My lawyer said, "Just follow my lead and answer the questions he asks, and everything will be okay." I clung to his advice as I entered the smartly decorated boardroom lined with towering bookshelves. The first thing I noticed was the videographer and stenographer setting up their equipment. Then the opposing counsel, who to me represented evil incarnate, walked into the room.
"Please state your full name for the record." His tone and mannerisms suggested this was strictly routine. For the others in the room, this was just another work day. They pushed buttons on the camera, they typed on the stenograph machine, they served coffee, they represented their clients—this was a 9-5 job for everyone in the room. Everyone, that is, except me.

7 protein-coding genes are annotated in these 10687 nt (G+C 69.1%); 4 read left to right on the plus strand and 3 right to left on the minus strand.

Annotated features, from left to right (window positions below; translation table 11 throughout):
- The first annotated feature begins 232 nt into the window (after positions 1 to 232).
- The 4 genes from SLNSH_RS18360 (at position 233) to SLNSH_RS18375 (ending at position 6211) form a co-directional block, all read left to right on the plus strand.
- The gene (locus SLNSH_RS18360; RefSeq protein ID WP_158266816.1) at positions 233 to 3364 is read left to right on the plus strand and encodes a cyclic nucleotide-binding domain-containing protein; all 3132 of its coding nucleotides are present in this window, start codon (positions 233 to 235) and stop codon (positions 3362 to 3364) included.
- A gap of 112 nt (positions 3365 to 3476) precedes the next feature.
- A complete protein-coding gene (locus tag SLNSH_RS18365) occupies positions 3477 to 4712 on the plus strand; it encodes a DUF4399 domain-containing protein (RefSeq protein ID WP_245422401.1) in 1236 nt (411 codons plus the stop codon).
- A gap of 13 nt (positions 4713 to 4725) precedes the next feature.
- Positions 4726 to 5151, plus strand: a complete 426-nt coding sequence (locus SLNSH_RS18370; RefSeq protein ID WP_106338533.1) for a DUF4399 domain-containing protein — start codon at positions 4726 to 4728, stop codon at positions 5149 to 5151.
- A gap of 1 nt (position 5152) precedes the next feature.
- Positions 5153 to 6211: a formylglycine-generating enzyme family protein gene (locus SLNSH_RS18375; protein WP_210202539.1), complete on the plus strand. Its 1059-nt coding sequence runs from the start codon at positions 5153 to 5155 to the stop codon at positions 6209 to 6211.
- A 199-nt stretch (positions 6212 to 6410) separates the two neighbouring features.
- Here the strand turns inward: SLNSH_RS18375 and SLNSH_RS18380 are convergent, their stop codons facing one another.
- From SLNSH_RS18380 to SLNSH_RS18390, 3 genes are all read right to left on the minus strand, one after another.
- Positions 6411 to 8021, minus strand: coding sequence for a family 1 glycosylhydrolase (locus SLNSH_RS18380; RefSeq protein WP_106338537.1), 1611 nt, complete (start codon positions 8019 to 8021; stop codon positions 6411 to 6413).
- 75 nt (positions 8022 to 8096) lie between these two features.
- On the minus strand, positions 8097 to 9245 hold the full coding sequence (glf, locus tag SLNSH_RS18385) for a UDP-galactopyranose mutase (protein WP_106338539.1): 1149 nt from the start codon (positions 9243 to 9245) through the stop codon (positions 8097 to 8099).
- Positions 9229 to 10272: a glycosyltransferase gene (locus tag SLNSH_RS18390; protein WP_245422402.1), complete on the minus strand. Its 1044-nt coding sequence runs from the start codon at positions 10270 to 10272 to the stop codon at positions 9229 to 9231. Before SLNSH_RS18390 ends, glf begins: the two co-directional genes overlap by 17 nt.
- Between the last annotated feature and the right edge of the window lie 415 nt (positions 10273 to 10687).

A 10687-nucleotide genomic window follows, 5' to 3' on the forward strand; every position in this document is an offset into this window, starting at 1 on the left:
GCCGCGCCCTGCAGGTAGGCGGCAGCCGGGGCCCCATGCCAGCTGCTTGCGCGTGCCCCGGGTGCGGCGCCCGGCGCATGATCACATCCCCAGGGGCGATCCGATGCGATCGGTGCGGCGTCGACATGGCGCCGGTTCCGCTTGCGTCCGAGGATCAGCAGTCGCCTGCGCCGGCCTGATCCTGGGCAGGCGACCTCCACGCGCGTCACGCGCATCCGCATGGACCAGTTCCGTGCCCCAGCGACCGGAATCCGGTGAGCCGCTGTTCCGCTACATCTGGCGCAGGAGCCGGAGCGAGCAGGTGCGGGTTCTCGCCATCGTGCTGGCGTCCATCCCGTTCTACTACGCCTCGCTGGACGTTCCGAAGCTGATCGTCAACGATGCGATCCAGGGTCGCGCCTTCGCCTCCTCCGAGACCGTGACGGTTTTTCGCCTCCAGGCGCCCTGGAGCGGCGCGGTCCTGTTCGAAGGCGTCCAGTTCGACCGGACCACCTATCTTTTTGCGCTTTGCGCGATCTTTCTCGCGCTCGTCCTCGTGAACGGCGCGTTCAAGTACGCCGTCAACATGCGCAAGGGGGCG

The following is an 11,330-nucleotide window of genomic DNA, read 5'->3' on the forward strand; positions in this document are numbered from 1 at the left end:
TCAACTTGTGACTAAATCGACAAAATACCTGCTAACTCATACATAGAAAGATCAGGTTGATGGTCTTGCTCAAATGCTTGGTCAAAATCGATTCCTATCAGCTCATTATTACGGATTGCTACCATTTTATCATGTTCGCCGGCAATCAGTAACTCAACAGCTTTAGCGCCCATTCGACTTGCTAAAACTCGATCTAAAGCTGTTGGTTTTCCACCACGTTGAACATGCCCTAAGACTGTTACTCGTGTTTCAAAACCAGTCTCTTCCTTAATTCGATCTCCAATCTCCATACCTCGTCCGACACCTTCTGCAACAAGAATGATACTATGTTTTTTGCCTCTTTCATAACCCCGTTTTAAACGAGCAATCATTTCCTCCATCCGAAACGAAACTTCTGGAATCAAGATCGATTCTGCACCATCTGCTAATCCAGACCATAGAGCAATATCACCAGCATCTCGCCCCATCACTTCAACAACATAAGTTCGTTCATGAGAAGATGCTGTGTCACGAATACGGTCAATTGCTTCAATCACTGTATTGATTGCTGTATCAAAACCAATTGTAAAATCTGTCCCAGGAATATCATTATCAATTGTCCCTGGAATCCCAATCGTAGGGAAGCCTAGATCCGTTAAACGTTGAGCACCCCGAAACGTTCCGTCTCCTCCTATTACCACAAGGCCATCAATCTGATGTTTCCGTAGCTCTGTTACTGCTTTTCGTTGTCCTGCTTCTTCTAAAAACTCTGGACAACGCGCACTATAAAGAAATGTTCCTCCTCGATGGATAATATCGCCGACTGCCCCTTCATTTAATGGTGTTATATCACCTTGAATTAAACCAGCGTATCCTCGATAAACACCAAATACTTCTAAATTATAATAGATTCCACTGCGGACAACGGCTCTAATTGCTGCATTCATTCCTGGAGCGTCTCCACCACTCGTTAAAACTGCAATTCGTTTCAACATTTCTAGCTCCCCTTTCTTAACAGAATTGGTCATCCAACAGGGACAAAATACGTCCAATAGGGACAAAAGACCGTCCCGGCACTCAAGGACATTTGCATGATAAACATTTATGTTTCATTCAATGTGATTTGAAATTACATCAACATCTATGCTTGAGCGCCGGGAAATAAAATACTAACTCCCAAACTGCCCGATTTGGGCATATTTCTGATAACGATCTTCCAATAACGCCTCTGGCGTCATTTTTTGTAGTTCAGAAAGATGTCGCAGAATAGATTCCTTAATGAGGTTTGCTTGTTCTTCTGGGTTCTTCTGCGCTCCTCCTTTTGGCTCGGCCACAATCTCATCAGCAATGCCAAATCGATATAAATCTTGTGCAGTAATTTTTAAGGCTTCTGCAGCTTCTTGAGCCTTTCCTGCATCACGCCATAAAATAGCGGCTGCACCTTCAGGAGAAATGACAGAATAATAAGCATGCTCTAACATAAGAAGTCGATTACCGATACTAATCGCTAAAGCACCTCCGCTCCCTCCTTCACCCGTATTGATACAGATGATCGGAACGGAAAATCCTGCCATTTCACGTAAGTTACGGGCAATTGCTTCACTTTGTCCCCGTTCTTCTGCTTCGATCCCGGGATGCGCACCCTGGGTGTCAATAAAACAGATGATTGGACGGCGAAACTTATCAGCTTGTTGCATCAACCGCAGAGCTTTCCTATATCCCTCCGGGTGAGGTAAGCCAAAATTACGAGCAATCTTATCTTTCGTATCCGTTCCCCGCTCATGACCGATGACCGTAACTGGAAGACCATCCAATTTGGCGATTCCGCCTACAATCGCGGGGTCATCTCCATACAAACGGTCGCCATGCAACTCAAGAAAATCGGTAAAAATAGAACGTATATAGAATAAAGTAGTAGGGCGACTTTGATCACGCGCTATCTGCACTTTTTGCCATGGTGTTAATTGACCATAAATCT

I cleared my throat and said, "Ralph Webster Neighbour III."
"I am sure your lawyer has explained to you the deposition process, but let me explain it again for the record …"
There was that phrase again—"for the record." I thought: This is high stakes. The church's reputation and my future are on the line here! I also knew this deposition was just the beginning; we would walk at least another year through this legal maze.
I couldn't believe this was happening to me—a seventh generation pastor. But here I was, giving a deposition in a sexual misconduct lawsuit. This was not what I signed up for!
With the help of the Church on Brady (now called Mosaic), my wife Pam and I planted Inland Community Church in Chino, California, in 1984. Within five years we averaged 200 attenders, and then we went into overdrive.
At a "How to Break the 200 Barrier" conference, I heard John Maxwell ...